The Sultan asked me where I wished to go and I told him that I wanted to follow the river to its end. He asked me what I sought, whether I worked for the government, and many other questions. It would have been difficult to explain my love of exploration to this suspicious tyrant, even without the added difficulties of interpretation. My headman was questioned, and also the Danakil who had accompanied me from Bahdu. Eventually the Sultan gave me permission to follow the river through Aussa to its end. Why he gave me this permission, which had never before been granted to a European, I do not know.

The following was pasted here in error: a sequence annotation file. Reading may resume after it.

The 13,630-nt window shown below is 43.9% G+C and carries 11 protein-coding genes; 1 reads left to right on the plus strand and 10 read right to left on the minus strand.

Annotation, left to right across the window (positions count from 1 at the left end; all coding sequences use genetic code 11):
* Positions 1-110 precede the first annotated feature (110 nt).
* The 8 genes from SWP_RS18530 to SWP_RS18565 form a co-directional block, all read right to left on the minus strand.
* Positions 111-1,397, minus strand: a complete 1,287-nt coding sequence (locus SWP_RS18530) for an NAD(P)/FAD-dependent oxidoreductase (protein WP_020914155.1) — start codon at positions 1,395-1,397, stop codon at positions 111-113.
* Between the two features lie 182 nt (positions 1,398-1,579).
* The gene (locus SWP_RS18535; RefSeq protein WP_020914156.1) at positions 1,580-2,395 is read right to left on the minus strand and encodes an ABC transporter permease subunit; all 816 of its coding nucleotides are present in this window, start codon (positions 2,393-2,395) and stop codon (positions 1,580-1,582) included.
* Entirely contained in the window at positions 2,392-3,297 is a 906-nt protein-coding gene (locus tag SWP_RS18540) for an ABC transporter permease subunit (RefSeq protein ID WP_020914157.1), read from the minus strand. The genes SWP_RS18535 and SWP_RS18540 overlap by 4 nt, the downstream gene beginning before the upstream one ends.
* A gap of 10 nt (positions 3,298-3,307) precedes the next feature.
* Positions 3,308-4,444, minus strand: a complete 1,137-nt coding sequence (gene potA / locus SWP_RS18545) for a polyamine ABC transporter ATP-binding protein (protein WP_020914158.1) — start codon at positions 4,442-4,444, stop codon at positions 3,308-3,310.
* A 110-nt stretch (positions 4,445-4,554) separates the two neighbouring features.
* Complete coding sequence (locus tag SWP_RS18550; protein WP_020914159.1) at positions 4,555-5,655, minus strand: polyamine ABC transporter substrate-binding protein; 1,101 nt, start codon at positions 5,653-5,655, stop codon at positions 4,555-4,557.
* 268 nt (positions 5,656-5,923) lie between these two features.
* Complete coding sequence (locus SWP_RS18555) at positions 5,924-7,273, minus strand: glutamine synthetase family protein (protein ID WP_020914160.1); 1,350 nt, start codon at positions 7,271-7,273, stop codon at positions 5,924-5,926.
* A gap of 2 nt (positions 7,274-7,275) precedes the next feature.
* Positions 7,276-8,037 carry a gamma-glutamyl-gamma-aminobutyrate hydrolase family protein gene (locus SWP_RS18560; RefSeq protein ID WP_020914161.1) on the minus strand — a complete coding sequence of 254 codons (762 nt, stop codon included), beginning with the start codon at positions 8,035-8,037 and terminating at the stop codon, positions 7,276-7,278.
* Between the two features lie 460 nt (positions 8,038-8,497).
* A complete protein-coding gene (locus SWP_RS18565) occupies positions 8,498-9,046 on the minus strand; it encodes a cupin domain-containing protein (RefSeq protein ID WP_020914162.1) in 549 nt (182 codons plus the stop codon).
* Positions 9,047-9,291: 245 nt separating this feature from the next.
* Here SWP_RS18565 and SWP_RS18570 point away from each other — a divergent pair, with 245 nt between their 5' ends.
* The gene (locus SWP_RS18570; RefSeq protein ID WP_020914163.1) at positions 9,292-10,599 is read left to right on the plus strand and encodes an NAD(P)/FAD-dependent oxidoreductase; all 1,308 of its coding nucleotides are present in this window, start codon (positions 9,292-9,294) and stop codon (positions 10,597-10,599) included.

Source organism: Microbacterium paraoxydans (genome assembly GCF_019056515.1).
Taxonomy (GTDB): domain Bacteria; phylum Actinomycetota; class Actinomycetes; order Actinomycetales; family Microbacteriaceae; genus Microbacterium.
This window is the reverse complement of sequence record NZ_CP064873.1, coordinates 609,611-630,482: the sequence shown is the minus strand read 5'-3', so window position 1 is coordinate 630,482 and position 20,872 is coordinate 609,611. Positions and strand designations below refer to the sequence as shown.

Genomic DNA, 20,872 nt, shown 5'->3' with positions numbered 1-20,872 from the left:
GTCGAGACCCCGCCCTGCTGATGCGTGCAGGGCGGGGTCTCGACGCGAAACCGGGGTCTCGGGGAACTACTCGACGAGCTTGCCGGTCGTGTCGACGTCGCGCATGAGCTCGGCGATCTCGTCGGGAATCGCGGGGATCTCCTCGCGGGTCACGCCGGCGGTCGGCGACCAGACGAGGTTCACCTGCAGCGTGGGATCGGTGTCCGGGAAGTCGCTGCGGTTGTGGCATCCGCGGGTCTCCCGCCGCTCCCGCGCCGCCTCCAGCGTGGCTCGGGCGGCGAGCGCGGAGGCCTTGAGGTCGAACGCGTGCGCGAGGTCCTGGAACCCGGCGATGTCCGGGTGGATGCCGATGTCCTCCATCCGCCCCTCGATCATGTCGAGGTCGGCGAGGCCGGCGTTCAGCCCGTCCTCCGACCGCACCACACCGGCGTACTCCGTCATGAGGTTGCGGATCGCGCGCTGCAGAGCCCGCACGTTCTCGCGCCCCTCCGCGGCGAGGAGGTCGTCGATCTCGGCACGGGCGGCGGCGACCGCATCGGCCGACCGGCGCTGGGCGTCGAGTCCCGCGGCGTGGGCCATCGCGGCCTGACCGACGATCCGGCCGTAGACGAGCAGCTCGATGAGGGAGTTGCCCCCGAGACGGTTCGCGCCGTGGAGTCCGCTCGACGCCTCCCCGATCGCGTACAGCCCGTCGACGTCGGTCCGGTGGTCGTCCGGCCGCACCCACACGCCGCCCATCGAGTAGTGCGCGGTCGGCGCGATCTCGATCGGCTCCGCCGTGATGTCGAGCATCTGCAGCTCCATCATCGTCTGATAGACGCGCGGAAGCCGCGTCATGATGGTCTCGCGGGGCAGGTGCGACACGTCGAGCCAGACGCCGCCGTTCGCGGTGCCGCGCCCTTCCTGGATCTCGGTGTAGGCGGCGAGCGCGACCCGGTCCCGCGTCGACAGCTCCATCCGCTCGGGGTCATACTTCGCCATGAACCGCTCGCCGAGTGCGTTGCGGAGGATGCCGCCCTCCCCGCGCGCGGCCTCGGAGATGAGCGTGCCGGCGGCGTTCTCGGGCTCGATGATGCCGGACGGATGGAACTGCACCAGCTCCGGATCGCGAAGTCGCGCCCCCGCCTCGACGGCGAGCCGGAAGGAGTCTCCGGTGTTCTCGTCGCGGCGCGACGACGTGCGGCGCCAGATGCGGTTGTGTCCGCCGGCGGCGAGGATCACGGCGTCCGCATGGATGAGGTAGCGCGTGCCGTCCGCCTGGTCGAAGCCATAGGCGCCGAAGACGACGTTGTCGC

Two days later I climbed a hill and looked out over Aussa. It was strange to think that even fifty years earlier a great part of Africa had been unexplored. But since then travellers, missionaries, traders, and administrators had penetrated nearly everywhere. This was one of the last corners that remained unknown. Below me was a square plain about thirty miles across. It was shut in on all sides by dark barren mountains. To the east an unbroken precipice fell into the water of Lake Adobada, which was fifteen miles long. The northern half of the plain was covered with dense forest, but there were wide clearings where I could see sheep, goats, and cattle. Farther south was a great swamp and open sheets of water, and beyond this a line of volcanoes.